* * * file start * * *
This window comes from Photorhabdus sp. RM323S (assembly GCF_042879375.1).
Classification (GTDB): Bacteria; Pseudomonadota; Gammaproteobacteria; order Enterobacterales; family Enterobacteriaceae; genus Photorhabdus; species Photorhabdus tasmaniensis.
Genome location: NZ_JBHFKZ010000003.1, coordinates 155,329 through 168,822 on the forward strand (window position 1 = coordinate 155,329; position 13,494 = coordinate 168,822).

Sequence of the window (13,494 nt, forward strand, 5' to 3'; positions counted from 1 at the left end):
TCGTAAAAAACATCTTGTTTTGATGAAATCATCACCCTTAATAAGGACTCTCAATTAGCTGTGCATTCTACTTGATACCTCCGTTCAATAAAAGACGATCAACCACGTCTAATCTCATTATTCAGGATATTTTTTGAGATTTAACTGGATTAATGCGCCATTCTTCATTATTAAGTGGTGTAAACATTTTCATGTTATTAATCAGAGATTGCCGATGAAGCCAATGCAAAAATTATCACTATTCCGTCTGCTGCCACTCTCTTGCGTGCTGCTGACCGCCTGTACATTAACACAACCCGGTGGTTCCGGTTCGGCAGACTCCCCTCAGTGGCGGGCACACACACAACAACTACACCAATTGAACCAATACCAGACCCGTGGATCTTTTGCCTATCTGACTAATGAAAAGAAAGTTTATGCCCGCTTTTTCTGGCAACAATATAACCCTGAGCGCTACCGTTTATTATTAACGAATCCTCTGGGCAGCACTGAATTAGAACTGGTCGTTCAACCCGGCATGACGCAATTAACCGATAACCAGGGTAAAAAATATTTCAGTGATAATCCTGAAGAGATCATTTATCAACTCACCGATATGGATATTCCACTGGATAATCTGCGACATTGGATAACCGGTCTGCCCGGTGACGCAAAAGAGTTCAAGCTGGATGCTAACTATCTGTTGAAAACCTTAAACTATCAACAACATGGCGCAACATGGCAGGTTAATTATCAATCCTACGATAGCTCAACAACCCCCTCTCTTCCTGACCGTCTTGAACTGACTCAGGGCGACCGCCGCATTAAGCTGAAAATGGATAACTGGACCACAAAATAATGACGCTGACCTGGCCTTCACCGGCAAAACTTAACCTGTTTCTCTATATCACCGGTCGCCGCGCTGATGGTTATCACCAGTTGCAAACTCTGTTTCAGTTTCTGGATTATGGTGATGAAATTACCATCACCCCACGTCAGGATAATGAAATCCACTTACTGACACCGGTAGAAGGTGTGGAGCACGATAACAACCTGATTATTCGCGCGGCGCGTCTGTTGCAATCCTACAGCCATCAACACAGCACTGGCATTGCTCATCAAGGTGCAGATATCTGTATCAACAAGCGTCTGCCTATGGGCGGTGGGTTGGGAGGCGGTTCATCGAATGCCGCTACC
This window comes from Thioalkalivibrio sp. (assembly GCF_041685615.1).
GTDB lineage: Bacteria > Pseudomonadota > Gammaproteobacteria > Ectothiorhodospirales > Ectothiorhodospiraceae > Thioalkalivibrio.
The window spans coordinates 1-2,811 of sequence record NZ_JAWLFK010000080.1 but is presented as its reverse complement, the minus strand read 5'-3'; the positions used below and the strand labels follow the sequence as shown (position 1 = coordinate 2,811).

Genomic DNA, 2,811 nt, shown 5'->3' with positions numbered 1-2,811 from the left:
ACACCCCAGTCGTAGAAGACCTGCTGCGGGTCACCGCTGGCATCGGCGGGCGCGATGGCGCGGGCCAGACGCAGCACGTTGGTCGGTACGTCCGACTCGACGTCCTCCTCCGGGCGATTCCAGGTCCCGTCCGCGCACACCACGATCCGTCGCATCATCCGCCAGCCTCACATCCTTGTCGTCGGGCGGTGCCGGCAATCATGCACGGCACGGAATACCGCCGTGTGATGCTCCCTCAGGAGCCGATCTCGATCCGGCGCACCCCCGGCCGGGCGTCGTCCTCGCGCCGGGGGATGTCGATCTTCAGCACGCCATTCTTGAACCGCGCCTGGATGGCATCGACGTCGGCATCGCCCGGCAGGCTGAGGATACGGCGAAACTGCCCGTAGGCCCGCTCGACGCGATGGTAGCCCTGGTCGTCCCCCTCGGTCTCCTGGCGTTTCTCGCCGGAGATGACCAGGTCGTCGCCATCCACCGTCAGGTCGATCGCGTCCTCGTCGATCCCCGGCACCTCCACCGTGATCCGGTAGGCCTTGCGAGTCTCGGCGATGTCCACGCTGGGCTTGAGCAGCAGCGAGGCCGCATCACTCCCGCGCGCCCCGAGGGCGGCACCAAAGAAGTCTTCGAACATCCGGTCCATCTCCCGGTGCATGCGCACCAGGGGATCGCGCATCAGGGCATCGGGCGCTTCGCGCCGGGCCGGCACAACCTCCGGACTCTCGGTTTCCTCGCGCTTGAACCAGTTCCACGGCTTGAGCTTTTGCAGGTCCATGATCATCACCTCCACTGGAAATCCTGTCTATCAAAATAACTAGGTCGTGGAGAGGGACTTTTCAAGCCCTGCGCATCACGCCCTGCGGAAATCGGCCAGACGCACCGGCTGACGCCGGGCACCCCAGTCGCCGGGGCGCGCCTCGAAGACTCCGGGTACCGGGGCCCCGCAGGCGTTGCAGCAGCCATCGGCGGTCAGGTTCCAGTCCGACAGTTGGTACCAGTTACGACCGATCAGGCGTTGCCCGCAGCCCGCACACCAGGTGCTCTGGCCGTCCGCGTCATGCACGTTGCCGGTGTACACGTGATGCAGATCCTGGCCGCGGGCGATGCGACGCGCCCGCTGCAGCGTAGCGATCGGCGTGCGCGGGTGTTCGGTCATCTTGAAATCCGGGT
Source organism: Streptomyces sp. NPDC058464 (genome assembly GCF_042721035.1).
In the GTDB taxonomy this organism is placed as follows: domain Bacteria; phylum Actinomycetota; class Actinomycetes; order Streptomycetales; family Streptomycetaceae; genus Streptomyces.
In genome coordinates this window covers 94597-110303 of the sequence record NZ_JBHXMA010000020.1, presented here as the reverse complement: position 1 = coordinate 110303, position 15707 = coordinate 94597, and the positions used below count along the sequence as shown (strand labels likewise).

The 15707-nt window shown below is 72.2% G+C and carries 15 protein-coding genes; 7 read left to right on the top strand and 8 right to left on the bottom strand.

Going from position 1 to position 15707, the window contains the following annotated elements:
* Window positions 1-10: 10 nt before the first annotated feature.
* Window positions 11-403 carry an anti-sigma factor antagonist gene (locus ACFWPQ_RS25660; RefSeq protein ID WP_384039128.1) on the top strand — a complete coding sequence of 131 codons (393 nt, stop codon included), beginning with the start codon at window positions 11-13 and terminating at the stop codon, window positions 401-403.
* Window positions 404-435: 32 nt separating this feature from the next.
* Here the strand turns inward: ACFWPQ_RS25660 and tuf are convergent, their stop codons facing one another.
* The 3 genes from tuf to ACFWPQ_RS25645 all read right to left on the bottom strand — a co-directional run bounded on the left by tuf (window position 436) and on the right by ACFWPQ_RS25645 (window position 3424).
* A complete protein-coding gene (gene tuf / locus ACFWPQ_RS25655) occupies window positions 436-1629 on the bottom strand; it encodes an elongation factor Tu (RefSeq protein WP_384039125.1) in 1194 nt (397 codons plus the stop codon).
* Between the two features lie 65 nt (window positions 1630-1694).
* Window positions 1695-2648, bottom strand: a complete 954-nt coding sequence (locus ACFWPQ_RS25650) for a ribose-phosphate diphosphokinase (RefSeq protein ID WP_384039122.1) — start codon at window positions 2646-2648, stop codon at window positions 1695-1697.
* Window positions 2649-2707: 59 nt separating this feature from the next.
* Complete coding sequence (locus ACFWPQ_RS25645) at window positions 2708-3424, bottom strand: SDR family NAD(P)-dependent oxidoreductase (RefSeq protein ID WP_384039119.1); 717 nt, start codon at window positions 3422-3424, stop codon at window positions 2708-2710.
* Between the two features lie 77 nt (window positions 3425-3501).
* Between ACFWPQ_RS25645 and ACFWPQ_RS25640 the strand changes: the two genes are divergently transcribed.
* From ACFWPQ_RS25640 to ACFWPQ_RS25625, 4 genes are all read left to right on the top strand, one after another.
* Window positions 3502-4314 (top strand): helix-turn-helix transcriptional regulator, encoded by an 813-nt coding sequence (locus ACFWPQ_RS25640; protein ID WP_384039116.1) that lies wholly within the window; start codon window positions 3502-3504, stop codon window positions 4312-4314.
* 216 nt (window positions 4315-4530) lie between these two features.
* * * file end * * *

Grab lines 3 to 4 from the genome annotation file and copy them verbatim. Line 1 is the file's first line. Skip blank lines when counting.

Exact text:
Genome location: NZ_JBHFKZ010000003.1, coordinates 155,329 through 168,822 on the forward strand (window position 1 = coordinate 155,329; position 13,494 = coordinate 168,822).

Sequence of the window (13,494 nt, forward strand, 5' to 3'; positions counted from 1 at the left end):